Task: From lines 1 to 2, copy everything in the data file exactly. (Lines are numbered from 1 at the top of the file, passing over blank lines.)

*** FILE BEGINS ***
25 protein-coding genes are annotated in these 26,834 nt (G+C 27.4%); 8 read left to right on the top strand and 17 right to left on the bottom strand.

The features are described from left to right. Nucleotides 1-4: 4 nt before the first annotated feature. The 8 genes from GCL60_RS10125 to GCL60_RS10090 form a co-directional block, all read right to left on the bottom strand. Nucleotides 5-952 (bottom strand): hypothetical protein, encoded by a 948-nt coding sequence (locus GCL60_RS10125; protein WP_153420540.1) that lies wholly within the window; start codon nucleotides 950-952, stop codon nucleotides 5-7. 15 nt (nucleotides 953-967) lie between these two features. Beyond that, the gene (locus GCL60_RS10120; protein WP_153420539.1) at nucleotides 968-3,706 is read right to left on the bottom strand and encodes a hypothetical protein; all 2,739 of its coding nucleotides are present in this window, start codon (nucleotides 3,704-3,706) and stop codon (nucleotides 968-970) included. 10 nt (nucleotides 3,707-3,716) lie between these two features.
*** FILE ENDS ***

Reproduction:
25 protein-coding genes are annotated in these 26,834 nt (G+C 27.4%); 8 read left to right on the top strand and 17 right to left on the bottom strand.

The features are described from left to right. Nucleotides 1-4: 4 nt before the first annotated feature. The 8 genes from GCL60_RS10125 to GCL60_RS10090 form a co-directional block, all read right to left on the bottom strand. Nucleotides 5-952 (bottom strand): hypothetical protein, encoded by a 948-nt coding sequence (locus GCL60_RS10125; protein WP_153420540.1) that lies wholly within the window; start codon nucleotides 950-952, stop codon nucleotides 5-7. 15 nt (nucleotides 953-967) lie between these two features. Beyond that, the gene (locus GCL60_RS10120; protein WP_153420539.1) at nucleotides 968-3,706 is read right to left on the bottom strand and encodes a hypothetical protein; all 2,739 of its coding nucleotides are present in this window, start codon (nucleotides 3,704-3,706) and stop codon (nucleotides 968-970) included. 10 nt (nucleotides 3,707-3,716) lie between these two features.